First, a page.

As for London – I am sorry, but it is a wreck.  Maggie Thatcher you stand condemned.

 

John Hempton

16 comments:

Blank Xavier said...

I have to say, I see this in a different light - the broker clients were not compelled to act as they did, they chose to do so and it is *their* responsibility to get it right. The State is not a nanny. It's up to *us* to live our lives. The contract was voluntary and well-understood - or rather, there was no reason why it *shouldn't* have been well-understood. It may have not been understood, in which case the clients were idiots and should learn from this, or it may have been understood but the risk dismissed, which is their mistake.

People can do what they like, completely, as long as both parties understand what they're doing and it's voluntary.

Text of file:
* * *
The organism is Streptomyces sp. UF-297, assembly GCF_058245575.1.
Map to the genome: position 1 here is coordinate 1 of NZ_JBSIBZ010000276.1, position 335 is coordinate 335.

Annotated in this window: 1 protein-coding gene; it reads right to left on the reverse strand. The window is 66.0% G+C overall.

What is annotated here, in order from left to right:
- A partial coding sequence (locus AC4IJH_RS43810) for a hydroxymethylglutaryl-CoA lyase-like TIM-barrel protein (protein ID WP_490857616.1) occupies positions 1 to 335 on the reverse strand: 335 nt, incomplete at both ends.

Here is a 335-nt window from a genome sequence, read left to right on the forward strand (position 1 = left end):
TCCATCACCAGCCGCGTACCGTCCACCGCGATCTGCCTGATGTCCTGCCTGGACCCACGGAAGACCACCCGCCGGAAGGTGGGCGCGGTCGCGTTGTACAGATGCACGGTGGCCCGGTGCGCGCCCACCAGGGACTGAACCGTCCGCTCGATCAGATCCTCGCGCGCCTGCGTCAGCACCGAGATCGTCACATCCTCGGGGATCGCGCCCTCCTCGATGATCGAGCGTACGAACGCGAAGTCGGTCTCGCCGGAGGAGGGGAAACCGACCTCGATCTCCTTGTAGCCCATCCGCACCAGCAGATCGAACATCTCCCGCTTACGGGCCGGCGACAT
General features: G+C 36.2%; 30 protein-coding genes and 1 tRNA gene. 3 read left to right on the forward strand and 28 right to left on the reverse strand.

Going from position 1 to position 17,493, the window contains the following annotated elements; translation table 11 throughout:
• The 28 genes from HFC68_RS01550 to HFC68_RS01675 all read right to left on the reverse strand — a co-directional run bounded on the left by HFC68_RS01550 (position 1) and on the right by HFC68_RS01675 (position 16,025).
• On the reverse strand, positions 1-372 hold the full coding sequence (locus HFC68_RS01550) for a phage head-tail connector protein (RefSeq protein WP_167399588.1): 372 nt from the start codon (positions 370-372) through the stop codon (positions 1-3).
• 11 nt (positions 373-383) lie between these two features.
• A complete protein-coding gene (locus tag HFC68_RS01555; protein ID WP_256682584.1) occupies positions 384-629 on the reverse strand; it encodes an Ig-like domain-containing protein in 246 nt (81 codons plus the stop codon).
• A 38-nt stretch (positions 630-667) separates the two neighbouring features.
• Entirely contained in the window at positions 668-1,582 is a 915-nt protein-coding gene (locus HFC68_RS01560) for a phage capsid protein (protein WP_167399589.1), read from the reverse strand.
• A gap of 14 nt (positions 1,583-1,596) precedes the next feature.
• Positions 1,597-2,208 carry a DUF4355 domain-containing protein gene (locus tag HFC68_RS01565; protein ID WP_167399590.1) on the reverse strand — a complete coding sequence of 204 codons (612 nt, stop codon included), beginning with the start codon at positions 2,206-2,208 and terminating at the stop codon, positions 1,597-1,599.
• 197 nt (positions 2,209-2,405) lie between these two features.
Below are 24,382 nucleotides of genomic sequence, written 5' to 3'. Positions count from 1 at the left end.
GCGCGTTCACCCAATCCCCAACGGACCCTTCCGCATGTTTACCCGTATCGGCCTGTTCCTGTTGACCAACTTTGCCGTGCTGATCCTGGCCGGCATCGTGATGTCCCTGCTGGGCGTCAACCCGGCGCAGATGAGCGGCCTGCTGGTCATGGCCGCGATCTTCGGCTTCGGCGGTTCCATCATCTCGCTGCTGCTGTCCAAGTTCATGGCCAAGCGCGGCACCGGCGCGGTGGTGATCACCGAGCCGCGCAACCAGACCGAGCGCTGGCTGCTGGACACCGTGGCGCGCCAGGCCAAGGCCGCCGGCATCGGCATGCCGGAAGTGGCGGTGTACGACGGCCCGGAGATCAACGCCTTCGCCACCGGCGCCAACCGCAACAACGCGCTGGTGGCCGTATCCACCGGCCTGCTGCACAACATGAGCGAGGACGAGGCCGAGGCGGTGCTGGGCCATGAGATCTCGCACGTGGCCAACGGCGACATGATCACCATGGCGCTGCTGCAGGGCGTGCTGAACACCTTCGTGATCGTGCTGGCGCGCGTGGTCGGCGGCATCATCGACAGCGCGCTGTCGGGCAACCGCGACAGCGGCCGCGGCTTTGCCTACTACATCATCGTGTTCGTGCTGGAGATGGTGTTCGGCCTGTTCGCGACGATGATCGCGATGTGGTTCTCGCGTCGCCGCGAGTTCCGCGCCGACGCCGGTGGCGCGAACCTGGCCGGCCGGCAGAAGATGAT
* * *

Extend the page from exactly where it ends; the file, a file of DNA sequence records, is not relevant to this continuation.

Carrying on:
Of course, what Lehmen did was unethical - that money belonged to other people and they had first claim on it. But the contract that was signed permitted that behaviour. The clients should have known better, as well.

John Hempton said...

I have to disagree with you because the structure in the UK can result in systemic runs on brokers.

The contractual terms are NOT well understood - and can be hidden in fine print (as they were with Opes Prime).

In Australia Opes Prime caused a systematic run on brokers.

J

Anonymous said...

John, one question about Opes Prime and Australian securities law: if a client had a margin account but was not using any margin at the time (no shorts, no outstanding balance), were their shares also rehypothecated and subsequently lost or were those folks in the clear?

John Hempton said...

I gather the shares were lost whether you had a margin loan or not.

J

Blank Xavier said...

JH wrote:
> I have to disagree with you
> because the structure in the UK